The Verge of Vacation

If you have been wondering why the blog has been so silent for the past few weeks, it is because we went off on a short vacation to visit family in Ohio for a bit. We’re back home now, and I finally have a little time to go through photos and catch up on my writing.

How do you prepare for a trip? I baked cookies and crackers to pack in our bags; fed my sourdough starter; pulled, washed, blanched and froze spinach that was starting to bolt in the garden; made jars of dulce de leche to use up extra milk; and tried my darnedest to clear out the refrigerator as I considered our last few meals. But I also wanted to keep things healthy, knowing the havoc that vacations can wreak on a real food family.

We have been eating loads of salad in recent weeks, as we try to keep up with what our garden is producing. My go-to salad is a basic one: lettuce and maybe spinach tossed with balsamic vinaigrette, some sort of seasonal fruit (strawberries lately), toasted nuts for crunch, and some crumbles of goat cheese if we happen to have it on hand. After a while, change is good, however, so I have tried my hand at a few new dressings lately: green goddess with avocado and fresh herbs, creamy preserved lemon, and my dad’s all-time favorite salad dressing, the oddly-named French. I rooted out all the storebought dressings from the refrigerator, but my mom has been storing an unopened bottle of French at the back of the pantry, full of high fructose corn syrup and partially hydrogenated soybean oil, and one of these days when my dad isn’t looking, I am going to clean that pantry out too. Considering I can now make a healthier and equally tasty version from scratch in minutes, hopefully he won’t ever miss the bottle!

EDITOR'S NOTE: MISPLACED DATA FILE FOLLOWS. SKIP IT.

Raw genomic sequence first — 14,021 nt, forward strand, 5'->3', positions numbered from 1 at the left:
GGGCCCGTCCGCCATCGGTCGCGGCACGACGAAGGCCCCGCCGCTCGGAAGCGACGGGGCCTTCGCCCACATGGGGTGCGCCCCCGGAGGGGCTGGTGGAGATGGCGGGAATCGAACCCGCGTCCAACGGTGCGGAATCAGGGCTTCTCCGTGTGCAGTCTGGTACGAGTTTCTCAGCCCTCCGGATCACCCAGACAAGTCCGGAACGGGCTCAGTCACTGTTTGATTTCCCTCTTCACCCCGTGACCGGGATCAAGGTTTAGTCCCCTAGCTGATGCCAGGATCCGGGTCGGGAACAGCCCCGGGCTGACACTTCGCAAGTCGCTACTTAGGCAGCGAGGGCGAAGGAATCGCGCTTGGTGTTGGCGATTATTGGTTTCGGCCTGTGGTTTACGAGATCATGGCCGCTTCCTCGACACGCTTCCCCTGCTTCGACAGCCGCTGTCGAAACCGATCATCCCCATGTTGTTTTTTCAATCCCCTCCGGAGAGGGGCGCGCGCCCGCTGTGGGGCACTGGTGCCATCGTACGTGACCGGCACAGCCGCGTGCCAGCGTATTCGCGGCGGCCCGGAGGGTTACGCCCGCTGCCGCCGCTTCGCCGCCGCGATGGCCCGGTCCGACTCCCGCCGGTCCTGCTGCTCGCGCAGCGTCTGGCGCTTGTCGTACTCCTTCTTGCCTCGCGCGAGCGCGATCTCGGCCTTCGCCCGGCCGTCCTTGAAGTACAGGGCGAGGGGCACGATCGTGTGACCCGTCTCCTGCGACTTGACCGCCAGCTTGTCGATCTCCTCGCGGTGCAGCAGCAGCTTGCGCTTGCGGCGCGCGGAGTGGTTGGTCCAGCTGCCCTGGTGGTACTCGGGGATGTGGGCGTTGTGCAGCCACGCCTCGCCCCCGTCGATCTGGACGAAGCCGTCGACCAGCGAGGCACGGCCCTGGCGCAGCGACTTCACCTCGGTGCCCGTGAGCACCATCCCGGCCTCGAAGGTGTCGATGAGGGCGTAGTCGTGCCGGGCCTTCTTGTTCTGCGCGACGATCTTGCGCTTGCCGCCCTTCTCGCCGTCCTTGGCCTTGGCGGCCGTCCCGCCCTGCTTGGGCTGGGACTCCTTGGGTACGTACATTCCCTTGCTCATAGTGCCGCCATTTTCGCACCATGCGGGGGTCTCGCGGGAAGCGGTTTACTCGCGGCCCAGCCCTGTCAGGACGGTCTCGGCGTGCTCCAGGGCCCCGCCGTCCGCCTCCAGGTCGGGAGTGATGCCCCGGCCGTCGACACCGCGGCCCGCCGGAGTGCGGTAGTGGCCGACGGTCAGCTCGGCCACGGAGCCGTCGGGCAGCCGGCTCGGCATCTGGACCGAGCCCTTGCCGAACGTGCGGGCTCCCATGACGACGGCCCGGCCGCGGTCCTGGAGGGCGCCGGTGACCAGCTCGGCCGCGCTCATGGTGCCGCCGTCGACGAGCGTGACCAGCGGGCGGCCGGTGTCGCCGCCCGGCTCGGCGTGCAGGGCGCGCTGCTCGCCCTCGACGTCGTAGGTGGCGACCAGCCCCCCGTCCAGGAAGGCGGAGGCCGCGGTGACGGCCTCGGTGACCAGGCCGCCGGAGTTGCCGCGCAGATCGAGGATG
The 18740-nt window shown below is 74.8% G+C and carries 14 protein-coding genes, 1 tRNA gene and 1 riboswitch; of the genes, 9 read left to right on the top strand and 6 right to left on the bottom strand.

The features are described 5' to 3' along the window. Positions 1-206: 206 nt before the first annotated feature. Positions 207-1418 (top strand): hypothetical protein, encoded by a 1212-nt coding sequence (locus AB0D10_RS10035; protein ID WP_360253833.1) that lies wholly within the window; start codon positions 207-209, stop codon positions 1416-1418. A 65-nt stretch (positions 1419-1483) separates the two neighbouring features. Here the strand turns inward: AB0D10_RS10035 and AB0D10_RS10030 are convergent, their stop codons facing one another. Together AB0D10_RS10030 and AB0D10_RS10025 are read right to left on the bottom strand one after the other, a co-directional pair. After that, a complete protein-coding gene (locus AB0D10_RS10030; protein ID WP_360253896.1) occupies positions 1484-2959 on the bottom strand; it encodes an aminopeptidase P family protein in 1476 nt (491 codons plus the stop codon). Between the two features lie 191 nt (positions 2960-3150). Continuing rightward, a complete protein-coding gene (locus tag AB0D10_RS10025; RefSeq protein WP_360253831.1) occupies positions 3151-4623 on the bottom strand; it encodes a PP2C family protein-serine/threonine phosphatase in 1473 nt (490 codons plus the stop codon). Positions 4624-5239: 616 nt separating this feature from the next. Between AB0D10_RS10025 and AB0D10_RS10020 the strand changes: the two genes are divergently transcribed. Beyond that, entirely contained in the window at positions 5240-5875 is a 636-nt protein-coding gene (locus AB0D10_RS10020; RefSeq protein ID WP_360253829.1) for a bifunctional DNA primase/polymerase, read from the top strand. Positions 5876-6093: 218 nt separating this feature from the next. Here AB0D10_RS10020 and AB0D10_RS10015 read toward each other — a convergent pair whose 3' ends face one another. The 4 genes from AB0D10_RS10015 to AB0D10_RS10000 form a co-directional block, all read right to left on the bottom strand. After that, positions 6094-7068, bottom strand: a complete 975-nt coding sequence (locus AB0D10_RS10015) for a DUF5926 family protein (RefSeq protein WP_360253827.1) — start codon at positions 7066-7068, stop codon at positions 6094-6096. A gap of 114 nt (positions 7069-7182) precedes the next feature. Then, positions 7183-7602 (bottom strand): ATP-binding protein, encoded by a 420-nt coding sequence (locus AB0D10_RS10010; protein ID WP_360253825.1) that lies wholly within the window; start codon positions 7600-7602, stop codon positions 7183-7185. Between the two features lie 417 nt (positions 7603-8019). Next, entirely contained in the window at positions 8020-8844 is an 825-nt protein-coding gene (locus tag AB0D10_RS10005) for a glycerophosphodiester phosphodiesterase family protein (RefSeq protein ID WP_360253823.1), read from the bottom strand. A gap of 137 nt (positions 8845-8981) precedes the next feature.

French dressing kind of leaves me at a loss as far as what flavors to pair with it in a salad, however. The first one I tried had homemade garlicky croutons, shredded carrot, and hardboiled eggs, which seemed to work pretty well but involved more work than I like to put into a salad. This time around, I decided on a whim to pickle some sliced shallots, and the crisply sweet-sour rings melded nicely into the tang of the dressing. Pickled vegetables usually stump me, but I really loved this one and can see all sorts of uses for it, starting with my tuna sandwich!

To go with the salad, I made a kitchen-sink frittata for dinner, using up all of our remaining eggs, the last of a tub of sour cream and a heel of bread, some spinach from our garden, and a small purple cauliflower. It was not only a light and tasty (not to mention colorful) dinner for a warm evening, but an excellent breakfast as we ran out the door to the airport.

Homemade French Dressing

1/4 C ketchup or tomato paste
1/3 C olive oil
2 T sugar
2 T apple cider vinegar
1/4 C onion, chopped
1/2 tsp sweet paprika
1/2 tsp smoked paprika
Pinch of salt
1/2 tsp Worcestershire sauce (optional)

Put all ingredients together in a blender and puree until homogeneous and emulsified. Makes about 2/3 C dressing, and can be stored in the fridge for a week or two.

Source: Slightly adapted from Penniless Parenting.

Pink Pickled Shallots

I cut this recipe in half and got a half pint jar of pretty pickled shallot rings; I also sliced the shallots on my mandoline.

3/4 C red wine vinegar
1/2 C water
1/4 C sugar
1/2 tsp pickling salt (or 1 tsp kosher salt)
1 bay leaf, torn in half
2 tarragon sprigs
2 thyme sprigs
3/4 lb shallots, thinly sliced lengthwise (about 2 C)

In a saucepan, bring to a boil the vinegar, water, sugar, salt, bay, and herb sprigs. Add the shallots, reduce the heat, and simmer for 2 minutes.

Pack the shallots, herbs and liquid in a pint jar; cap the jar and let it cool to room temperature, then store in the refrigerator. The shallots will be ready to eat in a day or two, and will keep in the refrigerator for 3 weeks or more.

Source: The Joy of Pickling, by Linda Ziedrich, pp. 292-293.

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